Union Development During WWII: Issues & Conflict

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  • 0:00 Impact of World War II
  • 0:55 Wage Freezes and…
  • 2:46 Maintenance of Memberships
  • 3:48 Organization of New Sectors
  • 5:30 Lesson Summary
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Lesson Transcript
Instructor: Christine Serva

Christine has an M.A. in American Studies. She is an instructional designer, educator, and writer with a particular interest in the social sciences and American studies.

Learn more about the powerful impact of World War II on organized labor, when membership reached its historical height in the U.S. Consider leverage of unions at the time and sectors in which they expanded.

Impact of World War II

Picture this: The country is going to war and the U.S. government needs to mobilize the workforce to address the many demands that war will place on its resources. Many industries will play a part in winning the war. People who were unemployed are either headed to war or needed in the workplace. Women and people of color were also needed as part of this effort in at least some of the roles where they had traditionally been excluded.

Where do labor unions fit in this scene? The government and employers recognized that unions were going to be needed in this huge endeavor. Tension with labor unions and workers could jeopardize the goals of the war effort. Employers were also faced with a powerful incentive to ensure smooth operations to keep production going. It was time for employers and the government to work closely with unions, and for unions to reciprocate.

Wage Freezes and Fringe Benefits

So, you might wonder what this type of partnership meant for worker's interests. Many large unions agreed not to strike, but they certainly wanted something in return to ensure they still made progress for their membership and upheld the quality of life for workers. In return for unions pledging to keep production going, the government was willing to find ways to address disputes through formal arbitration by the National War Labor Board.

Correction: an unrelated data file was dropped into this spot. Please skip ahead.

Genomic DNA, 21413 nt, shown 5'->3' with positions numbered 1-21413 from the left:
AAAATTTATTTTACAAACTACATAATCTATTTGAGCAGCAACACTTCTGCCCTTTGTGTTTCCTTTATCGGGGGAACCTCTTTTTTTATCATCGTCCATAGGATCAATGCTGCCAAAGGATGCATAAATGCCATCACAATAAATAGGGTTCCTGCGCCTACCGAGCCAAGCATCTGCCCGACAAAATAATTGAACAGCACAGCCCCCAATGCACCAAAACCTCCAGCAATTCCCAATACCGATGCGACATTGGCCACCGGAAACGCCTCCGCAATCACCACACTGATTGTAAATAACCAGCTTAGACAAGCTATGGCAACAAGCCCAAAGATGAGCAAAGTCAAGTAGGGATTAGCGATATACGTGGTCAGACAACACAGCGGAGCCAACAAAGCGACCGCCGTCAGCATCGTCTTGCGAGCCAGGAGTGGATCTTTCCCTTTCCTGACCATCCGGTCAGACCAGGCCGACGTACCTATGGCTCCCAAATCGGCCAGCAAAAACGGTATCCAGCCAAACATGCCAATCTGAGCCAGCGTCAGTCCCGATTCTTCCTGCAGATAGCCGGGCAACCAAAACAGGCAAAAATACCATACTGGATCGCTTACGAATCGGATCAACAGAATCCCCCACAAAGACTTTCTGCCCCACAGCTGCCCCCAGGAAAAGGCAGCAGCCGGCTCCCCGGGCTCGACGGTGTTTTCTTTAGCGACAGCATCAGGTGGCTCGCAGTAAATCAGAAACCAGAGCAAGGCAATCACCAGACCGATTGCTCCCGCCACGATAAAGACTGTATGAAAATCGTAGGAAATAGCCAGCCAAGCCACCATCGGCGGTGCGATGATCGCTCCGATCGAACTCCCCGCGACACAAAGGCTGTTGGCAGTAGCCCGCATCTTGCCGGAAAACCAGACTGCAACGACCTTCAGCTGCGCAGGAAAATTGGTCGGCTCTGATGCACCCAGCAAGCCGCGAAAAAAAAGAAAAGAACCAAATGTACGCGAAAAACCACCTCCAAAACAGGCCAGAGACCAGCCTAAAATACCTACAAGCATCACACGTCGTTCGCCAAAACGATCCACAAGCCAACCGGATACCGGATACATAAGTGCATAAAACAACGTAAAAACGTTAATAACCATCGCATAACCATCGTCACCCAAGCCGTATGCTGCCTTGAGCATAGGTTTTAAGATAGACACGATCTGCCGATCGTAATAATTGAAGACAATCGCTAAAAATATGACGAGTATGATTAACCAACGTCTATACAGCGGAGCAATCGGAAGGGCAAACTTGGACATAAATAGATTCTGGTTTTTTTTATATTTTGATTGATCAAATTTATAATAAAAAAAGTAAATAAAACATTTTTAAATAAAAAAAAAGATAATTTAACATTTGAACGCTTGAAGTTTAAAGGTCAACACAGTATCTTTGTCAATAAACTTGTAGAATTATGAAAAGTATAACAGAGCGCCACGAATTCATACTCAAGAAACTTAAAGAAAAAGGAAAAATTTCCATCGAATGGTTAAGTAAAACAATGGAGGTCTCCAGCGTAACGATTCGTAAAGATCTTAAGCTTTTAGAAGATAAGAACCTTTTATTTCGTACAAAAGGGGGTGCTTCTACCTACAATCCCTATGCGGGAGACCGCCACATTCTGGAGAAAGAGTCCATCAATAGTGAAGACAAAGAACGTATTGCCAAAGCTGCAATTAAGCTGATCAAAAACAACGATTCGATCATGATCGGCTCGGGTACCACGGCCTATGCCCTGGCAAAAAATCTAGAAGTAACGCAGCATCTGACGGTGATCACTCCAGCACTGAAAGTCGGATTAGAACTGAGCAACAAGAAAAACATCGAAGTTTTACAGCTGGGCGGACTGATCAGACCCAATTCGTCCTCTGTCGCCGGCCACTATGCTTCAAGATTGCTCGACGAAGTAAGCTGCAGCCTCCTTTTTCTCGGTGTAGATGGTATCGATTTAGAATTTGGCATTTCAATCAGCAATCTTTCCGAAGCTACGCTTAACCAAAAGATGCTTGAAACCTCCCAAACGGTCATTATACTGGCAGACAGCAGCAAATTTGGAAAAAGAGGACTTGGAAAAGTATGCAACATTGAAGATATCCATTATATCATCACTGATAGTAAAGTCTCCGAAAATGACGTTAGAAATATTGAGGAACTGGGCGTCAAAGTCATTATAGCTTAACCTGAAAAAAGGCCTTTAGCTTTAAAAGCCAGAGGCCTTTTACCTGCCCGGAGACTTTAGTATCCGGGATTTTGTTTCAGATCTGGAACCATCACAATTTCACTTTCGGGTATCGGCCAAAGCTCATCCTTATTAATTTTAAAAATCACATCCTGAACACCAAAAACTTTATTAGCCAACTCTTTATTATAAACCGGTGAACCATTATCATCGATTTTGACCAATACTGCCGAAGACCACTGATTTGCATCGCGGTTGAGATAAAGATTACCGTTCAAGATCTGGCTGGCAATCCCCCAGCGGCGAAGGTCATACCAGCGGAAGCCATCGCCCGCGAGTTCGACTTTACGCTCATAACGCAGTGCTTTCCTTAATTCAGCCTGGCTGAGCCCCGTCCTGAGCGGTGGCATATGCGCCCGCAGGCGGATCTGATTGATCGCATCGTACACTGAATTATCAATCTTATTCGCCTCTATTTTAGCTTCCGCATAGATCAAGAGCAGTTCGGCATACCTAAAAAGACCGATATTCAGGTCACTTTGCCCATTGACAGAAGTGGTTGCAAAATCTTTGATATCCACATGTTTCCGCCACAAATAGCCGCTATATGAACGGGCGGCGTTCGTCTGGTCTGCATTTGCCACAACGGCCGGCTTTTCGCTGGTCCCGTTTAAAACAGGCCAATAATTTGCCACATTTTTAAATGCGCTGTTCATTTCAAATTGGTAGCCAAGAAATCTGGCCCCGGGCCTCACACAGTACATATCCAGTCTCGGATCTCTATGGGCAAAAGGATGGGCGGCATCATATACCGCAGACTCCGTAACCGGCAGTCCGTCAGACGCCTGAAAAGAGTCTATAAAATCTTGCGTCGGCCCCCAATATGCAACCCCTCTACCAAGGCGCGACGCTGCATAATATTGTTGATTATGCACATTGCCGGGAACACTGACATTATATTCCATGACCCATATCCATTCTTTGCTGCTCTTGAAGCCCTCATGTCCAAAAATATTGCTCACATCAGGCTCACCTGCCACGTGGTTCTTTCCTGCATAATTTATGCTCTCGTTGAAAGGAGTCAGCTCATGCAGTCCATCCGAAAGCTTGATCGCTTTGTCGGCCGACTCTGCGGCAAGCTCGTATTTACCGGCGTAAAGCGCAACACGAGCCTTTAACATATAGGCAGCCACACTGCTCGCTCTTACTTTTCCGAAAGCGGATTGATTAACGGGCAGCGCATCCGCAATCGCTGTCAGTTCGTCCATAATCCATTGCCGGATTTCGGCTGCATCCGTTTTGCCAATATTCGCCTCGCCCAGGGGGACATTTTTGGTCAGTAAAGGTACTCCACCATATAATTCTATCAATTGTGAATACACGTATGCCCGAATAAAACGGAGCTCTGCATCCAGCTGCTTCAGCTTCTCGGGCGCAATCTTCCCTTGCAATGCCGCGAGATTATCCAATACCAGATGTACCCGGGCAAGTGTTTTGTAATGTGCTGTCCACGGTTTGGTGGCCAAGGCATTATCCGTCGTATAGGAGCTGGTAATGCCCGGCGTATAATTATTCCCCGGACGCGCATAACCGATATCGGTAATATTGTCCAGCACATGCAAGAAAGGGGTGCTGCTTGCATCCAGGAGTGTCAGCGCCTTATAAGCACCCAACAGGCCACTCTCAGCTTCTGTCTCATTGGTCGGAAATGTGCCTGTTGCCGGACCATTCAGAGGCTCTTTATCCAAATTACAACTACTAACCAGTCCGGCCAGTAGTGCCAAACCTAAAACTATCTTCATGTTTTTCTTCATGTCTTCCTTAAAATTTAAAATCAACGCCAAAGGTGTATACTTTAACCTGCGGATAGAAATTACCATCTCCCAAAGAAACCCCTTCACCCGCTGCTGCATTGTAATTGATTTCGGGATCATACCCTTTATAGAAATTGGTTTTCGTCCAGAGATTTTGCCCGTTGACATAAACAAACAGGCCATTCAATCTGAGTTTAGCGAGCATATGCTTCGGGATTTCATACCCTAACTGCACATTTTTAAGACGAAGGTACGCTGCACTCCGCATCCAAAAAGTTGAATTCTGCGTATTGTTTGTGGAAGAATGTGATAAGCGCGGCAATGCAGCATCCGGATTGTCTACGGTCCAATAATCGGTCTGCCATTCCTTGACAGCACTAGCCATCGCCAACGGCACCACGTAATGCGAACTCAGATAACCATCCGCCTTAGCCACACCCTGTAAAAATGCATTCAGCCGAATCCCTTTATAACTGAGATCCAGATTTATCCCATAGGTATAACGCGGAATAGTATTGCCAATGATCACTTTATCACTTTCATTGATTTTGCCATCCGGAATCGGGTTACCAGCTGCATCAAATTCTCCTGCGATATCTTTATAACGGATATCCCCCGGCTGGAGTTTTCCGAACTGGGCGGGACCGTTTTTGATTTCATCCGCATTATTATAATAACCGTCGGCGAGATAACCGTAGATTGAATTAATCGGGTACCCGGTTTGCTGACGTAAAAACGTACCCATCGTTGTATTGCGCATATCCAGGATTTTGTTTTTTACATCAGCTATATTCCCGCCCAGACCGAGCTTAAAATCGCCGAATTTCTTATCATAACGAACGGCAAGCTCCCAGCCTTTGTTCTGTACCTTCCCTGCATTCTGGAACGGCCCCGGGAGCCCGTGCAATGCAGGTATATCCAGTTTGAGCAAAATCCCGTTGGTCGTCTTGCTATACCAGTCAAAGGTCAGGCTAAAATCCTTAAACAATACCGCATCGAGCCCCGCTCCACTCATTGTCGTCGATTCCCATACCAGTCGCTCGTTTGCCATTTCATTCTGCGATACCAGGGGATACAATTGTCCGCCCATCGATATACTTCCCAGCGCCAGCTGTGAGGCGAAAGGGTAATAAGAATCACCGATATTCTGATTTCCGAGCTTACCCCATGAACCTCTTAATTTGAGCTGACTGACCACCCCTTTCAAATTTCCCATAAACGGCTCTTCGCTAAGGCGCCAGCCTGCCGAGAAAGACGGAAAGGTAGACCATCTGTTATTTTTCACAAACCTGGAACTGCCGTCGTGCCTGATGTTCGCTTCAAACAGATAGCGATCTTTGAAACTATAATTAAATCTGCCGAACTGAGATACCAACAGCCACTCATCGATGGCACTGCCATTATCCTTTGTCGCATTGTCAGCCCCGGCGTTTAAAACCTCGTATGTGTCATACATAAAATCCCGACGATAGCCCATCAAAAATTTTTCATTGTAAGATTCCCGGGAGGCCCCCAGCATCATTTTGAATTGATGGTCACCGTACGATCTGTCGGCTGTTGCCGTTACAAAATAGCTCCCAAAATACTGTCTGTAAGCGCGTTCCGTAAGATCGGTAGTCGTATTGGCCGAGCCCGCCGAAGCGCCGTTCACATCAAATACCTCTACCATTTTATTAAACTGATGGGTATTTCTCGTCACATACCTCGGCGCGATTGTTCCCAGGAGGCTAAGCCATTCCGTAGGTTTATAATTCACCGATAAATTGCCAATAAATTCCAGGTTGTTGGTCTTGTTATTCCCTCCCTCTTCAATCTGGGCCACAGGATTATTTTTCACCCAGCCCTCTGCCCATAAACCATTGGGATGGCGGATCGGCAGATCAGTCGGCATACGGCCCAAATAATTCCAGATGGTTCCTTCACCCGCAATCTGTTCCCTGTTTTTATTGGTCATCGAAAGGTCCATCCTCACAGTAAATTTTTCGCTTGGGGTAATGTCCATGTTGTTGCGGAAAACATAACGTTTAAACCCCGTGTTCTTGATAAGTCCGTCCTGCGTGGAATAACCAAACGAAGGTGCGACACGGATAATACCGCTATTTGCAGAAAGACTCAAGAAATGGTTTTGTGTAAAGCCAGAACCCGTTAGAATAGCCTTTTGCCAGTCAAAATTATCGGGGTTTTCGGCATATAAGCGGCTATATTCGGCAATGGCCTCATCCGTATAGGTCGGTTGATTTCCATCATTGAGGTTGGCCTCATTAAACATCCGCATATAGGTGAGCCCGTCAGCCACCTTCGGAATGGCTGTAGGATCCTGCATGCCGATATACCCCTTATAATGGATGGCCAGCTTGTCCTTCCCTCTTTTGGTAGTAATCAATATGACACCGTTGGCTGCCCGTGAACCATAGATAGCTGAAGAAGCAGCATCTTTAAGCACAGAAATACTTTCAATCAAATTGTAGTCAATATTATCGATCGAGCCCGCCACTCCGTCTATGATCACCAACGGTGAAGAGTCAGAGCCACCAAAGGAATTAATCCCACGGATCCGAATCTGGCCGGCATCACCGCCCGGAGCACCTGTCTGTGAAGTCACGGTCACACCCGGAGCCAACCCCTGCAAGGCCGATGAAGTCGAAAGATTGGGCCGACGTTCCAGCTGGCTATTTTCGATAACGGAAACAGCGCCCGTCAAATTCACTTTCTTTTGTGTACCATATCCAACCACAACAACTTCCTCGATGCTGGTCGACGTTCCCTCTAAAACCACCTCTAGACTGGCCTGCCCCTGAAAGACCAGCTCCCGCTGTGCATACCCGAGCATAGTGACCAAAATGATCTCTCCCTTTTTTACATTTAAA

You might expect wages would have risen a great deal during this period due to the demand for employees, but there was a big barrier to this. One of the jobs of the National War Labor Board was to keep wages in check to avoid inflation. If wages were allowed to grow rapidly, prices would also grow rapidly and this was not desirable for the country as a whole.

Since employers were not allowed to entice workers with higher and higher wages, they began to offer new types of benefits, including paid time off, health care insurance, and pensions. When you're offered a full-time job in today's society, the benefits package you receive has its roots in this time period of wage freezes and the addition of fringe benefits to bridge the gap when higher salaries were not an option. So, while unions were not necessarily in a position to achieve significant gains in salary during wartime, the National War Labor Board helped to facilitate other gains to avoid striking by the unions.

As time went on, some workers felt that the National War Labor Board wasn't holding up its end of the bargain in addressing grievances or ensuring good working conditions. As a result, not all union-represented workers would stand by their pledge not to strike, such as the 500,000 coal miners who went on strike in protest of major safety concerns and low wages. Other workers suppressed their dissatisfaction until the war was over, striking almost as soon as victory was at hand.

Maintenance of Membership

The war saw a huge increase in union membership. One of the reasons was fairly straightforward. If you wanted to work at a company with a recognized union, you were required to pay union dues, joining the union when you started your new job. This rule by the National War Labor Board was known as maintenance of membership.

Why would the government be interested to help unions grow their membership? Think about the issue from both the point of view of the union and the point of view of the government. Without the ability to strike, unions were concerned employers would take the opportunity to push them out of workplaces. Unions would be in a weak position without the power to stop production and force employers to respond to their terms. They would only agree to a no-strike pledge if they were assured they would not be wiped out by employers.

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